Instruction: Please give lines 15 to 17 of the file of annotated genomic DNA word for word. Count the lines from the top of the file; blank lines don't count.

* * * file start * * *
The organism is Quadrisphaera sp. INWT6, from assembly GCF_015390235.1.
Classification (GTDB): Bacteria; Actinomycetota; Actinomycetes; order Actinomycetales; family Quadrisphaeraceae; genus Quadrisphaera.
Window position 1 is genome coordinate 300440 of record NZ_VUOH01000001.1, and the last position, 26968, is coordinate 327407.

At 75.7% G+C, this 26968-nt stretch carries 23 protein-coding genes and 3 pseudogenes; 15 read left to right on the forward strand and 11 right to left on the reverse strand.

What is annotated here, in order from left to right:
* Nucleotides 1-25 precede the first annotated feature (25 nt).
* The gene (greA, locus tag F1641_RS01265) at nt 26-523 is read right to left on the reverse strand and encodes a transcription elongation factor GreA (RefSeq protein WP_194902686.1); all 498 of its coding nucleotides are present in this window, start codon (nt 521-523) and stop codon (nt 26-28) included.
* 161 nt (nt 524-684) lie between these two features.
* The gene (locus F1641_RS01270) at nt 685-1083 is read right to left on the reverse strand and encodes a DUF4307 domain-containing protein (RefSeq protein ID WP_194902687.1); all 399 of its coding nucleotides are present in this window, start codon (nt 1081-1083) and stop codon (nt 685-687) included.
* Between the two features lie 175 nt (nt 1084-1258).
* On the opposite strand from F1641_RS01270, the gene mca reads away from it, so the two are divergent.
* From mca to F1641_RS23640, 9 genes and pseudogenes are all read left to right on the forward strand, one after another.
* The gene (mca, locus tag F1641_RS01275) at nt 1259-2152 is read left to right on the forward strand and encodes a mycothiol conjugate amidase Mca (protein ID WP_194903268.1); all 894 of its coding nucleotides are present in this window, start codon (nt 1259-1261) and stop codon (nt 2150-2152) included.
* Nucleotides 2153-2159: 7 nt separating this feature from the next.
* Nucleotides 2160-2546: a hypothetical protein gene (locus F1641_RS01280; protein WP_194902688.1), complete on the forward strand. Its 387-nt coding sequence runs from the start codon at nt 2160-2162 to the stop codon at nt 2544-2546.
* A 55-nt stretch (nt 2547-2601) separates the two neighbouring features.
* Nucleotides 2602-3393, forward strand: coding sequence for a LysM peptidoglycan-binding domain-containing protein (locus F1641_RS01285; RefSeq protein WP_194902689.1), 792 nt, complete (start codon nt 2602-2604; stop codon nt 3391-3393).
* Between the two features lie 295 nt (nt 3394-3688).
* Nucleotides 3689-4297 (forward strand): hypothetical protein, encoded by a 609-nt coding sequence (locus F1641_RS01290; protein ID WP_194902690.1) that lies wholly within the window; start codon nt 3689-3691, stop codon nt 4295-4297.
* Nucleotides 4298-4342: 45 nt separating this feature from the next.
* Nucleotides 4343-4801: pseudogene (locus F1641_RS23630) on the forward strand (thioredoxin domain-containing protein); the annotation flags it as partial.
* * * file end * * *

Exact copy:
* Nucleotides 2160-2546: a hypothetical protein gene (locus F1641_RS01280; protein WP_194902688.1), complete on the forward strand. Its 387-nt coding sequence runs from the start codon at nt 2160-2162 to the stop codon at nt 2544-2546.
* A 55-nt stretch (nt 2547-2601) separates the two neighbouring features.
* Nucleotides 2602-3393, forward strand: coding sequence for a LysM peptidoglycan-binding domain-containing protein (locus F1641_RS01285; RefSeq protein WP_194902689.1), 792 nt, complete (start codon nt 2602-2604; stop codon nt 3391-3393).